Since this doesn't fit my own readership patterns at all, I'm not entirely sure I buy it. I think it's probably a function of a mindset built around the idea that most writers aren't going to produce more than one or at most two novels a year. Whatever the reason, it seems to be a dominant idea within the industry, so it's something that affects how books are released whether it's true or not. And, I will freely admit, they may be right. They have access to book sales data that spans years and I don't. This leads to the advice I've gotten from multiple writing and editing pros.

If you're in a position to release more than two books a year, especially early in your career, you should either write in multiple genres or write under multiple pen names or both. I'm currently working on the multiple genres model, and I'm actively trying to crack the YA markets as well as Fantasy as well as having several mysteries in various stages of plotting and execution. I will probably try the pen names route as well at sometime in the future if I can get my production up to where I'd like it to be. I'll get to that in my next post. In the meantime, I'd like to ask this:

If readers have a finite book budget for books like yours, why does competing with yourself for that market under a different name make more sense than doing it under your own name?

If someone could explain that one to me it would an enormous relief. And that brings us to the end of another exciting episode of hopes and fears. Tune in next time when Kelly will babble incessantly about the pros and cons of Pen Names.

In the meantime, any thoughts you have on overpublishing, market gluts, or the state of the market for widgets would be much appreciated.

Saturday, December 16, 2006

Hopes and Fears II

I said here that I would return to some of the things I've been thinking about after making the big breakthrough of selling my first book. So, here we are. Let me begin again with the caveat that I'm truly delighted to be where I am in my career. I have one book out that is doing well so far, one forthcoming, and five under consideration along with five proposals.

Further sales: In some ways the place you're at after selling the first book is just a matter of same game bigger stakes since you have to sell the next one now to prove the last one wasn't a fluke. I've been here before, more than once. It happened after I sold my first short story, and again when I hit the pro mark at three professional sales but still hadn't sold a novel. The order of difficulty you have in selling your work looks something like this going from hardest to easiest : 1st novel contract (1 or more books), 1st short story sale, 2nd novel contract, 3rd novel contract, 2nd story sale, further novel contracts, further story sales. No matter where you are in your career, making the next jump is always a worry. Especially since you're only as valuable as your last book's sales and only as interesting as the quality of the next one.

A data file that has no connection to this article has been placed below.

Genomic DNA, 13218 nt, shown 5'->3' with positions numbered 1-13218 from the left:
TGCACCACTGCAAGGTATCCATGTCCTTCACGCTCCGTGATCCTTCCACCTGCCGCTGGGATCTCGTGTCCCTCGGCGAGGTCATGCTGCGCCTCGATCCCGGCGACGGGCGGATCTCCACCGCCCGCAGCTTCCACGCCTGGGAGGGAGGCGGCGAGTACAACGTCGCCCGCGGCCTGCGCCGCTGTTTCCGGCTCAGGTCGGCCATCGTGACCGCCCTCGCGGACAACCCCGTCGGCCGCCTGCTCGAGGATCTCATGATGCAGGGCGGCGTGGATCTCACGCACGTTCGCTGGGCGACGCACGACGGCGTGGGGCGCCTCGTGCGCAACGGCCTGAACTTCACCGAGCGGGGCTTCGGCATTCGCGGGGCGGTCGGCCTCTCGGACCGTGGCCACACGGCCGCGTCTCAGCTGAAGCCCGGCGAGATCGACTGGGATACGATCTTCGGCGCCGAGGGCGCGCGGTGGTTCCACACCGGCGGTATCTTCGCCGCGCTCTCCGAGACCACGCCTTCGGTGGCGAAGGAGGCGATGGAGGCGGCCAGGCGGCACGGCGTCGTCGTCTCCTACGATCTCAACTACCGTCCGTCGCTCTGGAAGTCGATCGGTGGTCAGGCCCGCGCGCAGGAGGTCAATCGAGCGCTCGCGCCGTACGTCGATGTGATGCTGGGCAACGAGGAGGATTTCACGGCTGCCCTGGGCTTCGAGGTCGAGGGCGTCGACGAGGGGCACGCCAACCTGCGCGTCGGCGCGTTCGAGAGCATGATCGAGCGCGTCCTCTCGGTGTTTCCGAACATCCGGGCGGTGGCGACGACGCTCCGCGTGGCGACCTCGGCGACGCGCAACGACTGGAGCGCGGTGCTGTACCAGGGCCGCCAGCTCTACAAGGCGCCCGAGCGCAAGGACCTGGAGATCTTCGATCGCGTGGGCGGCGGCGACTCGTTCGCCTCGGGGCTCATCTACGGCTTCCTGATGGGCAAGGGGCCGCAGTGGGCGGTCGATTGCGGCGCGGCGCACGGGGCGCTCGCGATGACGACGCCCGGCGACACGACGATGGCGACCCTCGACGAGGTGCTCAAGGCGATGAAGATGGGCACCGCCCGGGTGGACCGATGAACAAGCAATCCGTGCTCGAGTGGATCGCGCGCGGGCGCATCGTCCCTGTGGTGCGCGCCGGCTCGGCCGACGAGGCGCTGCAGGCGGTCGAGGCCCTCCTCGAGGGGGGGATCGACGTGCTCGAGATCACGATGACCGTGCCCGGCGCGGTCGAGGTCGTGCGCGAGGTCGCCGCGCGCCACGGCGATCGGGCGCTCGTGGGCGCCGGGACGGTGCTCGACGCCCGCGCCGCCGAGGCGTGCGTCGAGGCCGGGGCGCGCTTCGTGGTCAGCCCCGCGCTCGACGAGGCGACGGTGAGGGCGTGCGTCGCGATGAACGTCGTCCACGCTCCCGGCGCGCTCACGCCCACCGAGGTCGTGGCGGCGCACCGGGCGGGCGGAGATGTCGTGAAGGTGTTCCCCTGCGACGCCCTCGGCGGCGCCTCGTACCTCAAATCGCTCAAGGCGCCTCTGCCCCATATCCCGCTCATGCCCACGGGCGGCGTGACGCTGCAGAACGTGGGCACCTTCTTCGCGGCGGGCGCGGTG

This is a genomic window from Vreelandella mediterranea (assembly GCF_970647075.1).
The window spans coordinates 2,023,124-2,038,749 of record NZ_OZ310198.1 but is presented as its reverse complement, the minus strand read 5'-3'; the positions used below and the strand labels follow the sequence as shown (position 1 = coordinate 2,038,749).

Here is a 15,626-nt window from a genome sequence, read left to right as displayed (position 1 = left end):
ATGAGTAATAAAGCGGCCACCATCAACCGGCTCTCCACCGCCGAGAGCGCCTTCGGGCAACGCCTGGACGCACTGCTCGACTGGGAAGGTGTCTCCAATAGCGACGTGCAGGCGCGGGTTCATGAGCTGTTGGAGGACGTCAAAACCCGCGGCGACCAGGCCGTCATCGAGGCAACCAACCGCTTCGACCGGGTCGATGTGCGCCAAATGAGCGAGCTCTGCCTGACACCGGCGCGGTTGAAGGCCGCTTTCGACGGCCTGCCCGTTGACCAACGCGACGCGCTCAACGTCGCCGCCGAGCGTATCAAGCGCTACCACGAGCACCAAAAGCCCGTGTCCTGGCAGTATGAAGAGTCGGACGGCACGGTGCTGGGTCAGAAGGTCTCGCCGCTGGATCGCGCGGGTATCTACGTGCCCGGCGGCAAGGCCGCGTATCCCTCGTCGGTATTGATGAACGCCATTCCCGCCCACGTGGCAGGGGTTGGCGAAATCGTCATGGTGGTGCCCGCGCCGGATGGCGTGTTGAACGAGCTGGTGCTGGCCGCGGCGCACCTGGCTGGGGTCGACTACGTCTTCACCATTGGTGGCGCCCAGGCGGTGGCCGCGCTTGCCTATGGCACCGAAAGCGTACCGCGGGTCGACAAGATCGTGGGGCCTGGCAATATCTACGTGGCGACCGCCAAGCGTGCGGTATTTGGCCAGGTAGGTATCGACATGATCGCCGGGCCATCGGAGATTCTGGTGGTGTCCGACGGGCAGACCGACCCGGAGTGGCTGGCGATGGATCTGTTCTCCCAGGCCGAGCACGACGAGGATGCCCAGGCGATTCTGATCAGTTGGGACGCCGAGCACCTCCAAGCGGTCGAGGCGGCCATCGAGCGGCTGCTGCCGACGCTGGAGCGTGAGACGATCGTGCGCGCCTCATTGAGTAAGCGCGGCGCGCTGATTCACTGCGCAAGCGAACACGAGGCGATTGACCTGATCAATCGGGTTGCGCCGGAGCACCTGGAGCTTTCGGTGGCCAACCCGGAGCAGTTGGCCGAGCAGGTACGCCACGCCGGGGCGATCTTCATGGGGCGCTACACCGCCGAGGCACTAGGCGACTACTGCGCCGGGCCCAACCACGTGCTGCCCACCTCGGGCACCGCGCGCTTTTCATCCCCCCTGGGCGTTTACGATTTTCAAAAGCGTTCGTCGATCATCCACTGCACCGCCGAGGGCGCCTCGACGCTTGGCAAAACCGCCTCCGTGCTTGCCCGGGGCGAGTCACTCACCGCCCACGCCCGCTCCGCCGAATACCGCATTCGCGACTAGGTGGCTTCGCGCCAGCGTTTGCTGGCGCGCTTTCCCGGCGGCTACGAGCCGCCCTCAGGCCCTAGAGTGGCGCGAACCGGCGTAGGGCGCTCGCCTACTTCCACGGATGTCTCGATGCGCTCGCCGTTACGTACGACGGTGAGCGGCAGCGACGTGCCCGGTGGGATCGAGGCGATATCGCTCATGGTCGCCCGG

Writing to contract: I think this one is scary for most writers. You had however long it took to write the book that landed you a contract. Maybe you even wrote an entire trilogy that way and sold the lot. Now, you've got a contract for a book that isn't yet written and a bright shiny deadline. You may or may not have an outline, and you may or may not have ever written from an outline before. In my case I had a contract that specified a sequel to the first one. No title, no outline, nothing but the word sequel. That blank page can be scary. As of last month, mine's done, and in, and accepted, and that's a huge relief. For me this was less scary than for many because I'd already completed eight novel when I hit that blank page, but even so I had a few moments of panic.

Empty cupboard: Running out of books/stories/ideas. Which of these aflicts you will differ with your production. In my case, ideas are not a problem. If I stopped having them tomorrow, I'd still have enough plot outlines and story ideas tucked away to see me through quite a number of years of high production without any worries. But I know at least a couple of writers who tend to get one big idea at a time and then write it. They are always worried about whether or not there'll be another idea ready when they need to write the next book or proposal. That's very scary. I also know writers who've sold everything they've written. On one level you have to think cool! But at the same time there's suddenly a lot more pressure because now you're relying solely on future production to fill the pipeline. I'm not there yet, not even close, but I find the idea more than a little frightening. Knowing that I've got several older books around that I can send out is enormously reassuring. It means that if I have a huge family crises that slows or stops my production for a time, I'm not without a fallback plan.